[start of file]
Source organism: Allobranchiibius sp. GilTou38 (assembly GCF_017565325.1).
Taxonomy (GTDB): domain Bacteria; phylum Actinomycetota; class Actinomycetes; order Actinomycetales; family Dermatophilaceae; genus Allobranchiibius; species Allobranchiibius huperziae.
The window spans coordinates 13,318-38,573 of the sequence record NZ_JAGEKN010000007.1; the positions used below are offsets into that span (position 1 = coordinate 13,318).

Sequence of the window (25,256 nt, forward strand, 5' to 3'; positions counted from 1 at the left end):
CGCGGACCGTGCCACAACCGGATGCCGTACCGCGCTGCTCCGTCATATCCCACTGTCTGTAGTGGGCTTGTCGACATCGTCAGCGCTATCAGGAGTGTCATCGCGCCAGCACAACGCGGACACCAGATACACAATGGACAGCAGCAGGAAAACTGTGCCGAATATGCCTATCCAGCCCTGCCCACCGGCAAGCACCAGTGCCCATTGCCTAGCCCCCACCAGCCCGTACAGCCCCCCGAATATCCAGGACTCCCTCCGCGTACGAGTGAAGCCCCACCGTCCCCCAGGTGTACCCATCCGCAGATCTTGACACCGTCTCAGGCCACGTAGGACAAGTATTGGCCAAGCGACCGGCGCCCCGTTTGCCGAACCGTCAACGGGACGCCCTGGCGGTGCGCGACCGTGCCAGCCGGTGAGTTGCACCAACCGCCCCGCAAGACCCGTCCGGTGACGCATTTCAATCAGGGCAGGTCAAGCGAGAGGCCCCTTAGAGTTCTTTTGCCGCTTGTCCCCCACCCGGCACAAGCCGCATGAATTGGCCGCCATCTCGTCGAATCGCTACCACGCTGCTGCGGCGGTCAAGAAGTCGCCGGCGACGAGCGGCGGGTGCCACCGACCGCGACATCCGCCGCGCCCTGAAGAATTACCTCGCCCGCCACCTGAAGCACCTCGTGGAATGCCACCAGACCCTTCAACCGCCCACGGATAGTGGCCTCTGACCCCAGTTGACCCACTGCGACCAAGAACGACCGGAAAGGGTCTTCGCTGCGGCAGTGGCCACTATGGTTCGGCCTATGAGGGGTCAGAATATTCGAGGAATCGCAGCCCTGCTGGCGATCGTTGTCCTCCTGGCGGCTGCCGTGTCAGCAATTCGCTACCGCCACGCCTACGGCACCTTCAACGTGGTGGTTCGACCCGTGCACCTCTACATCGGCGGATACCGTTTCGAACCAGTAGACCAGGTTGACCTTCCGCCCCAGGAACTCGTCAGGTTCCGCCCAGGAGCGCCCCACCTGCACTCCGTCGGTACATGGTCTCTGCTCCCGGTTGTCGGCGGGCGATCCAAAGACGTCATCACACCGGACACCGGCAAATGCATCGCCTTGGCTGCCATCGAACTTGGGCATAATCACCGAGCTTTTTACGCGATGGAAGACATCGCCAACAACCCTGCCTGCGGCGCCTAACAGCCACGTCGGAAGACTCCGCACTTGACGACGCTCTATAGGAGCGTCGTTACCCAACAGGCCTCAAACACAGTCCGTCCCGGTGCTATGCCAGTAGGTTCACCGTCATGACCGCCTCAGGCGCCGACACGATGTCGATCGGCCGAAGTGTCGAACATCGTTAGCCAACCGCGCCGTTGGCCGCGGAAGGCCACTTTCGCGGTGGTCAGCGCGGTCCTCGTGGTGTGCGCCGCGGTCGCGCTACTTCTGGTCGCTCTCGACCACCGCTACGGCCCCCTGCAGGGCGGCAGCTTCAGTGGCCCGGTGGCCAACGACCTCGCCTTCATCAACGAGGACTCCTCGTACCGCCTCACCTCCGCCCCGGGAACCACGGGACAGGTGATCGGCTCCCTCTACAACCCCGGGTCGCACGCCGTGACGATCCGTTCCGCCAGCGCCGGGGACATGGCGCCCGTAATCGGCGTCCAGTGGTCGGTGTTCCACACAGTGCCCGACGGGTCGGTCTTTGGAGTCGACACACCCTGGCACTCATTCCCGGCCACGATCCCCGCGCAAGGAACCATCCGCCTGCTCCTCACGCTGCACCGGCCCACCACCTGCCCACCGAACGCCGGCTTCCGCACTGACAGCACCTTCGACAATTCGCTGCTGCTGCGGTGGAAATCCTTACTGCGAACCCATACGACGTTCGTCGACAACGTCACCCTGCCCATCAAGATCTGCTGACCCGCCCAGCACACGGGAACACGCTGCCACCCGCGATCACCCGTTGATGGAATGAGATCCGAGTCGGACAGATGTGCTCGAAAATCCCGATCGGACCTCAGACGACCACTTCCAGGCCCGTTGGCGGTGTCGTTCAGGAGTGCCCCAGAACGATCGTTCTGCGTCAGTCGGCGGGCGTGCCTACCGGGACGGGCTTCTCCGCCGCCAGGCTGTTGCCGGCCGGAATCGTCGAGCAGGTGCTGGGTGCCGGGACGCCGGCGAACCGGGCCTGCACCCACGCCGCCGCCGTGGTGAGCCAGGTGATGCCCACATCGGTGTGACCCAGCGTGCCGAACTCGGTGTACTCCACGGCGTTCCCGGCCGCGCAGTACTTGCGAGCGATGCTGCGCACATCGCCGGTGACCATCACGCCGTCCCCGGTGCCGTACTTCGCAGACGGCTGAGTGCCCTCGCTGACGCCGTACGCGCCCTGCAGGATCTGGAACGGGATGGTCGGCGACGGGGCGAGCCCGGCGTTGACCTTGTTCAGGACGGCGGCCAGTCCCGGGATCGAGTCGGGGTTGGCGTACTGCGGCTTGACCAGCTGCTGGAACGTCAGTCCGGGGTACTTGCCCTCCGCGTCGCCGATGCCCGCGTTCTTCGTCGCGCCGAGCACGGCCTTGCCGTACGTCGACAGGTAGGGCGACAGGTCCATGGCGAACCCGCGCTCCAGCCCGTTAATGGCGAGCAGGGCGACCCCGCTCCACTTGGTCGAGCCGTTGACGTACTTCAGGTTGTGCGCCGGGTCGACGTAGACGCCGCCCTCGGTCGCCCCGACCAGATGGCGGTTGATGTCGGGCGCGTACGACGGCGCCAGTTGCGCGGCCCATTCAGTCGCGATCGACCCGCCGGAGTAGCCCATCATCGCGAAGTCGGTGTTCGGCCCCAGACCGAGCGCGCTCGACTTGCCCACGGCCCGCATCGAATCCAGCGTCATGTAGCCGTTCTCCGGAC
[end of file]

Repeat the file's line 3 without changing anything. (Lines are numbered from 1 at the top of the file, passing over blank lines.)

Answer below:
The window spans coordinates 13,318-38,573 of the sequence record NZ_JAGEKN010000007.1; the positions used below are offsets into that span (position 1 = coordinate 13,318).